CAPE TOWN - As the Western Cape marks the end of the winter season the average dam level in the province has risen to 58%.
At the start of winter, the average dam level was 16%.
Environmental Affairs MEC Anton Bredell has urged residents to continue to use water sparingly as the demand for water is expected to increase ahead of the warmer months.
Bredell's spokesperson James Brent-Styan said: “We are very grateful for the winter rains that we received. This has increased dam levels in the province, which is quite a big improvement. We see the levels for the City of Cape Town on the dams feeding the city even better off at 66%. Last year this time that level was at 35%.”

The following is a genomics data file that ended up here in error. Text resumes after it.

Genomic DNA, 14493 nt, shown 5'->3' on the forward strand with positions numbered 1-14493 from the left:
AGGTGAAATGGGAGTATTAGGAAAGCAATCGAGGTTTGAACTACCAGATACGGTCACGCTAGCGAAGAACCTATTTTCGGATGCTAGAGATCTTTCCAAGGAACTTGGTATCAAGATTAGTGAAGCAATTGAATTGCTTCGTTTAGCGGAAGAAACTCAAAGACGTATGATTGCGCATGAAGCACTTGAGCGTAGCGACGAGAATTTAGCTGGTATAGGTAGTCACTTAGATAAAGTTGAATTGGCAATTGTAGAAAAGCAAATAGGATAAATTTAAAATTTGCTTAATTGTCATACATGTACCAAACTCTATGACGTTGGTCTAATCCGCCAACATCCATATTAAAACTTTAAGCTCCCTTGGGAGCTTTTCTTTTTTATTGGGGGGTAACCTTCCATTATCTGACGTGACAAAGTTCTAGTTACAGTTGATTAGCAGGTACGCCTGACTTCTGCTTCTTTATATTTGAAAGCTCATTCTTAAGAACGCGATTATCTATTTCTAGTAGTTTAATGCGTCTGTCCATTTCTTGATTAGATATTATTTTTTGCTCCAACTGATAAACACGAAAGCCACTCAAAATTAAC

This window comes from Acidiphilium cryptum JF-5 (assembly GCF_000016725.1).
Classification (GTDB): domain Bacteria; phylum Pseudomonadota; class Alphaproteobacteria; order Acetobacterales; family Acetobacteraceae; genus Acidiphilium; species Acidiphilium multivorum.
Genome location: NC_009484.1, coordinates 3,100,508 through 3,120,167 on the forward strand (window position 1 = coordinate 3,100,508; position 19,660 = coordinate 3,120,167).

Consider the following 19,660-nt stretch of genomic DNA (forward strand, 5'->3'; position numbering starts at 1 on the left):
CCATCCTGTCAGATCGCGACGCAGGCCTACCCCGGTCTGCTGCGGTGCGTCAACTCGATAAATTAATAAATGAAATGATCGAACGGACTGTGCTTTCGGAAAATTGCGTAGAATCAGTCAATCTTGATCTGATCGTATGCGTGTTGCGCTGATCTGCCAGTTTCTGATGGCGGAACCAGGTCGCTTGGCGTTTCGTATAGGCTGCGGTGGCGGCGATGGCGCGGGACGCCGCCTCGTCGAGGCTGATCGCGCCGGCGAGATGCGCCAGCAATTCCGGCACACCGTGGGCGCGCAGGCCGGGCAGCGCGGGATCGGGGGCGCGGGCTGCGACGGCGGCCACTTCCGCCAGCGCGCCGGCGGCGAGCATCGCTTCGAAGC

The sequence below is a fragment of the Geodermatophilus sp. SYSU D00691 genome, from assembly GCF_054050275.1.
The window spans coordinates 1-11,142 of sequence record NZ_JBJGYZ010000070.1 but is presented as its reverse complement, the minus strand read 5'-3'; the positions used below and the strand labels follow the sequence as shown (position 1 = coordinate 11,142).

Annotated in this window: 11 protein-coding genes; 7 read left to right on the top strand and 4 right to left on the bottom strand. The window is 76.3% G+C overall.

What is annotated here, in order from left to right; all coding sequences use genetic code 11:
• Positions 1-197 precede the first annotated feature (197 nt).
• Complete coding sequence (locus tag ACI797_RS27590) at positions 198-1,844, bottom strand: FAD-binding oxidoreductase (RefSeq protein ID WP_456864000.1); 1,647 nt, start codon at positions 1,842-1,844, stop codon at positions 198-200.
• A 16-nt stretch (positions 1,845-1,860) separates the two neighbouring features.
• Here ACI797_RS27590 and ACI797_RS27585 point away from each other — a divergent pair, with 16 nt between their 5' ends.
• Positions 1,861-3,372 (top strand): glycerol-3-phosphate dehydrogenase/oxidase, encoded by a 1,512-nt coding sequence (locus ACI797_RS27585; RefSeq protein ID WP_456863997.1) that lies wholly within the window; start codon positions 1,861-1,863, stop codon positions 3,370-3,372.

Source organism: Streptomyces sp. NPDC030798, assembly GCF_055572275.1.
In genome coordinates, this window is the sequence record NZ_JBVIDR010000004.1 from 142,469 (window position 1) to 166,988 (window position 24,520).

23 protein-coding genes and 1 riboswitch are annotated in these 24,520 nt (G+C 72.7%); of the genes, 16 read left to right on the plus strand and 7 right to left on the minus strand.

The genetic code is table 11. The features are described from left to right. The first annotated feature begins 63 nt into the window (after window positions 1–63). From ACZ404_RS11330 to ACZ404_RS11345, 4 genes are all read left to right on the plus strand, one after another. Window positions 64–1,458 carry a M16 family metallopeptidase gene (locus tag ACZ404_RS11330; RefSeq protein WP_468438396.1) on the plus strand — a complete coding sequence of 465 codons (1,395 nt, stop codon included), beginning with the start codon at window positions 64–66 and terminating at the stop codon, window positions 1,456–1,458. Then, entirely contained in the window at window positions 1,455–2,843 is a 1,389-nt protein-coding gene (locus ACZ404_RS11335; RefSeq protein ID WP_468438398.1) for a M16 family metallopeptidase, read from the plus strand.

BEAUFORT WEST DROUGHT
Water reserves in Beaufort West are running out.
Municipal officials say this drought is the worst they've experienced in the Groot Karoo town's history.
The town's main water supply, the Gamka dam, is completely empty, with reservoirs under severe pressure to keep up with the high demand.
Level 5 water restrictions, that include the termination of supply to some areas in the community during the day, might be implemented later this week.
The average dam level in the Western Cape stands at 58%, compared to 34% for the same time last year.
Beaufort West executive Mayor Noel Constable said: “Not all of the community members are realising the fact that we are having a water crisis. We urgently plead to the community to save water and use it sparingly.”
(Edited by Thapelo Lekabe)
This article first appeared on EWN : WC dam levels reach 58% while Beaufort West water reserves are running out